Preparation of Holy Chrism Affirms OCA Autocephaly

Please take the time to listen to this homily by His Beatitude Jonah given last week. It was in preparation to his visit to St Tikhon’s monastery, where on Holy Thursday he was going to prepare the Holy Chrism. This is a privilege granted only to autocephalous Churches. Note especially that the Chrism will be situated permanently in special cisterns on the Altar at the Cathedral of St Nicholas for the first time.

Hat tip: Byzantine, TX

Holy Chrism begins at St. Tikhon’s Monastery

Source: OCA


Chrism Preparation
Priests preparing ingredients for Holy Chrism.

His Beatitude, Metropolitan Jonah celebrated the preparatory rites for the Consecration of Holy Chrism on the morning of Great and Holy Monday, April 9, 2012, at Saint Tikhon of Zadonsk Monastery here.  The Rite will conclude with the actual consecration of the sacred oil during the Vesperal Liturgy of Saint Basil the Great on Great and Holy Thursday, April 12.

The blessing of the ingredients took place before the celebration of the Hours and the Liturgy of the Presanctified Gifts.

The consecration of Holy Chrism is reserved to autocephalous churches. Parishes receive Holy Chrism for local use from the Primate of their respective autocephalous Church. As such, the distribution of Holy Chrism to parish communities offers a visible sign of unity within the Church.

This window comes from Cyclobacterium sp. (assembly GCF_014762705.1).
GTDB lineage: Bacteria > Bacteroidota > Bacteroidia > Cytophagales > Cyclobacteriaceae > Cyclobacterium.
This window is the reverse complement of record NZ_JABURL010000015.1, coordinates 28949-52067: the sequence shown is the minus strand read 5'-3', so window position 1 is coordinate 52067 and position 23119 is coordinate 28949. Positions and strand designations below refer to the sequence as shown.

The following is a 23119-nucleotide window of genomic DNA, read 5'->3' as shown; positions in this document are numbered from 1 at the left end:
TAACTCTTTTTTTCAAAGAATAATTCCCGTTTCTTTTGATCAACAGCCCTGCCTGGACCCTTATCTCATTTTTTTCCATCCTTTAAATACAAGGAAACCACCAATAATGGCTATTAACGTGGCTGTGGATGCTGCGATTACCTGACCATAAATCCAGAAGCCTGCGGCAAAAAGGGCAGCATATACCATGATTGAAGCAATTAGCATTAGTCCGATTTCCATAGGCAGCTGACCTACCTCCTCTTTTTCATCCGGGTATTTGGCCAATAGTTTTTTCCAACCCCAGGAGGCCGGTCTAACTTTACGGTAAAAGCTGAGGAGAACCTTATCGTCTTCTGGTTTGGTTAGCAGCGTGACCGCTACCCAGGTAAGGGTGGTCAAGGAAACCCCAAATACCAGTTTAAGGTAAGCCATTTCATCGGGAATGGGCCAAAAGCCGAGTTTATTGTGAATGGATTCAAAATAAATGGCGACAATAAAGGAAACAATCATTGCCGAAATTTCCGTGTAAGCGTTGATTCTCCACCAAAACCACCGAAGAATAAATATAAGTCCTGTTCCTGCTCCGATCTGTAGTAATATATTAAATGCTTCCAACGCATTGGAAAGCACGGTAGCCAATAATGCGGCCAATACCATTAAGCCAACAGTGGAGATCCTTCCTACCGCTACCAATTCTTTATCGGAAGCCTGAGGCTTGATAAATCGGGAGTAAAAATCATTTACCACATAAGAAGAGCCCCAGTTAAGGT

“By God’s all-accomplishing grace and strength, and with the consensus of my brother Hierarchs, I intend to consecrate Holy Chrism at the Divine Liturgy of Saint Basil the Great on Great and Holy Thursday at the Holy Monastery of Saint Tikhon of Zadonsk,” Metropolitan Jonah wrote in an Archpastoral Letter issued Great and Holy Monday.  “This will be the first occasion that I have celebrated this fearful Mystery since I was installed as Primate of the Orthodox Church in America. Yet the office of Primate, and the Episcopate as a whole, exist not for their own sake, but as the visible revelation and instrument of the unity of the entire People of God. The honor of consecrating this Chrism, through which in coming years multitudes of people will be marked with the seal of the Holy Spirit and united to the Body of Christ, is one of which I know myself to be profoundly unworthy.

“I therefore beg all of you for the support of your prayers for me, your Primate, and for all the present and future members of the Orthodox Church in America,” Metropolitan Jonah continued.  “I ask your prayers also for the many priests and deacons who will be assisting with vigilance and prayer in the careful preparation of the Chrism beginning today, Great and Holy Monday, and continuing around the clock through Great and Holy Wednesday, when the Church commemorates the woman who anointed our Savior’s beautiful feet with costly and fragrant oil.”

The complete text of Metropolitan Jonah’s letter may be found in PDF format.

A photo gallery may be viewed here.


  1. Lola J. Lee Beno says

    Link to the photo gallery is broken.

    • They must have used URL shortcuts that fill in whatever server you’re on, rather than the full URL. Replace with and the links should work.

  2. Joseph Clarke says

    “Only the Primatial bishops — only the Patriarchs and the other Metropolitans in the same position as I am — prepare the Chrism.”

    Good for Metropolitan Jonah for taking this time both to explain a less-known sacramental rite and to reaffirm our Church’s autocephaly!